15 Things You Should Know Before Travelling To Costa Rica
February 7, 2020
No matter how well-prepared you think you are, there’s always going to be surprises whenever you travel somewhere new. Although I definitely did my research before I decided to live in Costa Rica for 6 months, it’s simply impossible to know and be prepared for everything. It’s inevitable that you’ll learn some things along the way! Besides, isn’t that part of the excitement that comes with travelling?
Nevertheless, after months of living and backpacking through Costa Rica, I do have some useful tips to share! I’ve divided them into 4 sections: costs, health & safety, weather and food. Here are 15 things you should know before travelling to Costa Rica!
What You Should Know Before Visiting Costa Rica – My Top 15 Tips!
1. Costa Rica is expensive
If you come from Europe, the US or any other region with Western prices, you may assume that any country in Central-America is a lot cheaper than what you’re used to. Well, I regret to inform you that you’re wrong. I found out the hard way!
Over the years, Costa Rica has become an increasingly popular tourist destination, especially for retired americans. Consequently, Costa Rica isn’t only catered to tourists, it’s catered to tourists with money. Sucks for us broke backpackers! I’m not saying it’s impossible to find cheaper dining options or accommodations, but in general, prices are higher than you would expect. To give you an idea: You easily pay $50/night for a mid-range hotel or Airbnb.
2. Avoid small supermarkets
Unfortunately, supermarkets are not an exception when it comes to the high prices in Costa Rica. However, there are some bigger ones – such as Pali & Super Compro – that are A LOT cheaper than the many small ones that can be found in most Costa Rican towns. Sometimes they’re a bit outside of the centre, but I would definitely suggest walking the extra mile if you’re looking to save money.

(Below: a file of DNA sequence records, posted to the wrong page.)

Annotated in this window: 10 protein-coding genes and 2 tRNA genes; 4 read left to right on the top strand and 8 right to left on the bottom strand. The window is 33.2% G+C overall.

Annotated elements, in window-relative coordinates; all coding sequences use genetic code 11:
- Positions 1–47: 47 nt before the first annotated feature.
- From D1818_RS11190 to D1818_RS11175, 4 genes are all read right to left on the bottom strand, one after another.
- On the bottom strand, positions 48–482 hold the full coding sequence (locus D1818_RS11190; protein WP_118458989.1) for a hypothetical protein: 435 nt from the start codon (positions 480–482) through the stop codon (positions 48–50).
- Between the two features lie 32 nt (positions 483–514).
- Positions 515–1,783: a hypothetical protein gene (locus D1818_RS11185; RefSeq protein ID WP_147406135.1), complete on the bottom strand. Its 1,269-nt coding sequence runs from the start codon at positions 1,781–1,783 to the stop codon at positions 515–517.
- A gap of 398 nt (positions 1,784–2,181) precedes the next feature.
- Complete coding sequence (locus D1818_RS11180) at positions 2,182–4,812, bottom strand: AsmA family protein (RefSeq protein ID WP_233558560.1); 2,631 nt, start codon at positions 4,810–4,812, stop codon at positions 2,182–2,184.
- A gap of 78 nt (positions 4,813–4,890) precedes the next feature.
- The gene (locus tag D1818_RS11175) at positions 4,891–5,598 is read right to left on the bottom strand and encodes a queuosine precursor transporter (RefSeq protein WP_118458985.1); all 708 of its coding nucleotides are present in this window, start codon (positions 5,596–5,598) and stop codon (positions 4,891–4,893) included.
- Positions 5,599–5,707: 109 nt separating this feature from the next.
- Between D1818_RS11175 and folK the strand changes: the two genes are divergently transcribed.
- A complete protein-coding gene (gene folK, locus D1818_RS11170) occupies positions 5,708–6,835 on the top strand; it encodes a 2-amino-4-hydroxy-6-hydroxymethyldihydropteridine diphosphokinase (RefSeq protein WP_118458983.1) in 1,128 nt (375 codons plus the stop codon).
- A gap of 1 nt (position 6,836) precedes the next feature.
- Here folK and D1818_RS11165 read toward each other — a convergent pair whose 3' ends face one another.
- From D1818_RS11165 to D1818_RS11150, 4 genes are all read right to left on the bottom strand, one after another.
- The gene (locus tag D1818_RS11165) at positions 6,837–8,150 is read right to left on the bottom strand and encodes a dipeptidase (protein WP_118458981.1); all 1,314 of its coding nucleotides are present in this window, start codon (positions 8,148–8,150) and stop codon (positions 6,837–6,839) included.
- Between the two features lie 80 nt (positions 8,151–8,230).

3. Service costs are a thing
At first glance a restaurant might seem affordable, until you get the check at the end of your meal. Prices add up quickly when you have to pay an extra 10% service costs + 15% taxes. It depends on the place how much they charge extra, so make sure to check the menu beforehand to avoid surprises!
4. Bring your own sunscreen, medication & anti-mosquito sprays
I strongly suggest to bring your own sunscreen, anti-mosquito sprays and any medication you might need. Apparently, locals don’t really use these things often, so it’s only there for tourists at ridiculously high prices. A mosquito net definitely isn’t an unnecessary luxury either, especially if you’re travelling low-budget.
5. Tourist rip-offs are a thing
Another thing you should know before visiting Costa Rica is that you might get ripped off. This happens in many countries and Costa Rica is no different. Taxi drivers, bus drivers, pharmacies, etc.: some locals know there’s a big chance you have no idea whether it’s reasonable to pay 500 colones more or less and they do take advantage of it. I’ve had a taxi driver who’d agreed to a certain price, only to raise it by 2000 Colones when we’d arrived at the destination. So ask around and be vigilant.
Bonus tip: Use Uber instead of regular taxis whenever you can (there’s plenty in San José but I’ve also seen some in Jacó & Tamarindo). They’re SO much cheaper and there’s no arguing about the price!
6. Pay in colones instead of US dollars
Colon is the local currency in Costa Rica, but you can also pay in US dollars everywhere you go. However, it’s more profitable for you to pay in colones than in US dollars, as many restaurants or stores will choose a high exchange rate. For example: for my allergy pills I got the option to pay c11000 or $22, which comes down to roughly €17 vs €20. Crazy, right?? Following the same principle: don’t exchange money at the airport, but pin it at a local ATM with a credit card.
HEALTH & SAFETY
7. Some roads are in bad condition
If you’re planning on renting a car, you need to be aware that although some roads are decent, others definitely are not. Depending on the season, roads can be flooded with water or if you go higher up, sudden fog can cloud your vision.